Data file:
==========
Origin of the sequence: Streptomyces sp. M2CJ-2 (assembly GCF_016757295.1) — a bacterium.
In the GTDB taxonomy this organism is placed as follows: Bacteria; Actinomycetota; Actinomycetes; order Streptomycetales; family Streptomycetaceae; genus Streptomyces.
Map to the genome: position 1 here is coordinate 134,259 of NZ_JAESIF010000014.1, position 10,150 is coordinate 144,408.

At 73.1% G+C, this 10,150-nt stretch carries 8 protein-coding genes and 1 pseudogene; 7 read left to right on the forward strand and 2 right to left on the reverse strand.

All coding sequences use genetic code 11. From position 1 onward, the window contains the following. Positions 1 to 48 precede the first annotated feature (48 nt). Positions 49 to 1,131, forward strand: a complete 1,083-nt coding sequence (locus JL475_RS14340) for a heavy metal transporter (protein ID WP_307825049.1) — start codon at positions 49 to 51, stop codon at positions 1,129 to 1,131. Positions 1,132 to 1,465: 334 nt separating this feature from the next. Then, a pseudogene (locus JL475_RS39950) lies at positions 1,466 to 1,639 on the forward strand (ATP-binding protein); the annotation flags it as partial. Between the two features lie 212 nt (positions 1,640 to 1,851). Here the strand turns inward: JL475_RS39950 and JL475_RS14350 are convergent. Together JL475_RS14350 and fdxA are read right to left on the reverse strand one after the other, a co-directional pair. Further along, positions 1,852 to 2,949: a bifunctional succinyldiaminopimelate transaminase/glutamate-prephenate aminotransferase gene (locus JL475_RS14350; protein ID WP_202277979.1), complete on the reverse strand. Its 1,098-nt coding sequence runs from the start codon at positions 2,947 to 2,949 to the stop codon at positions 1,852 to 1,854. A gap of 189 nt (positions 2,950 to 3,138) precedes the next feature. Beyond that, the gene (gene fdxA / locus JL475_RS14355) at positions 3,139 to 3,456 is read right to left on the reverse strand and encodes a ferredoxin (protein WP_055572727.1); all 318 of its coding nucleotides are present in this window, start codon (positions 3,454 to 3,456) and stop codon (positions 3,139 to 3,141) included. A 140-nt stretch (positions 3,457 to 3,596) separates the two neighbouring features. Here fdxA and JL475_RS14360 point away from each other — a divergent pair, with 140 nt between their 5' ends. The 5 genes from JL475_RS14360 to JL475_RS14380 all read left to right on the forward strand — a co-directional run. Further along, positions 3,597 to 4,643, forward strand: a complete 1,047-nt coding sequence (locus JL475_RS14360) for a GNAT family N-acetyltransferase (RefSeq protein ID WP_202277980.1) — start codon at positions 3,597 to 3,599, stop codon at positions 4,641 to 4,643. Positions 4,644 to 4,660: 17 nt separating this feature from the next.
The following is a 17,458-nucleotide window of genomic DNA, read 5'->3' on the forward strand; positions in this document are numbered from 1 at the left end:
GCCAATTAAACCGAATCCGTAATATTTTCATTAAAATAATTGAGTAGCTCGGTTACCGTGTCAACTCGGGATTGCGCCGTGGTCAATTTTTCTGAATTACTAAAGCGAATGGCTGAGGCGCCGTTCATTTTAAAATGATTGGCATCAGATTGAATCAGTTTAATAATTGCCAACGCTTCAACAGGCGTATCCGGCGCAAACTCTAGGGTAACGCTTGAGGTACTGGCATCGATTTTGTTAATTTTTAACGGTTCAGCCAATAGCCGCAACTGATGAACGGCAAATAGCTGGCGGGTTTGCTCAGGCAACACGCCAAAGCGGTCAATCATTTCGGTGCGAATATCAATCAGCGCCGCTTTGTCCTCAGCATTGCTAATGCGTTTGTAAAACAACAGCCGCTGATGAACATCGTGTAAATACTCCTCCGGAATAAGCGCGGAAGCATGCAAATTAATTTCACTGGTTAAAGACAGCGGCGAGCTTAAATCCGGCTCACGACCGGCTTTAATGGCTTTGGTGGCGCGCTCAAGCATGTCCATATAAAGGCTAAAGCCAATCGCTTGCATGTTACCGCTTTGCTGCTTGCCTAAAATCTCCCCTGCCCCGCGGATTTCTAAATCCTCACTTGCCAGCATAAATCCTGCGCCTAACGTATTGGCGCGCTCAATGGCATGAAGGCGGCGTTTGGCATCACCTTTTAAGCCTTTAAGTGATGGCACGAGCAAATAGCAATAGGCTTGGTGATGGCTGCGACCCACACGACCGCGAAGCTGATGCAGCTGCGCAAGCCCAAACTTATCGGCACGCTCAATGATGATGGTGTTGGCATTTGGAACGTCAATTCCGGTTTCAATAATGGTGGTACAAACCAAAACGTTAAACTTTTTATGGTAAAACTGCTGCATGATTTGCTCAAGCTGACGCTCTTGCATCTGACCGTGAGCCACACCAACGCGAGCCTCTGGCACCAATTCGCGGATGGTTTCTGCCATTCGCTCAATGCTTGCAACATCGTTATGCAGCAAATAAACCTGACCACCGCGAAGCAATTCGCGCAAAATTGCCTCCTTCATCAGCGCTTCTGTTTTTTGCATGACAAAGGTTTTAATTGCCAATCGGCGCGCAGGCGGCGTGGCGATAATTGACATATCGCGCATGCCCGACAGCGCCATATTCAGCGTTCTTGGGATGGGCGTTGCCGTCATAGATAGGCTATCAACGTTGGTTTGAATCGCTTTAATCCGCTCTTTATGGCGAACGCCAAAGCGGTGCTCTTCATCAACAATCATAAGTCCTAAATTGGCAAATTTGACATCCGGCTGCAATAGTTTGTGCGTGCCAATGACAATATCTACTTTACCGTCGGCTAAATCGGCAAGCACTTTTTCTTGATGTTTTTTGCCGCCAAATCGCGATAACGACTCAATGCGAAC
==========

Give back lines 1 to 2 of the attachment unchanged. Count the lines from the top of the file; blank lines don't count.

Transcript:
Origin of the sequence: Streptomyces sp. M2CJ-2 (assembly GCF_016757295.1) — a bacterium.
In the GTDB taxonomy this organism is placed as follows: Bacteria; Actinomycetota; Actinomycetes; order Streptomycetales; family Streptomycetaceae; genus Streptomyces.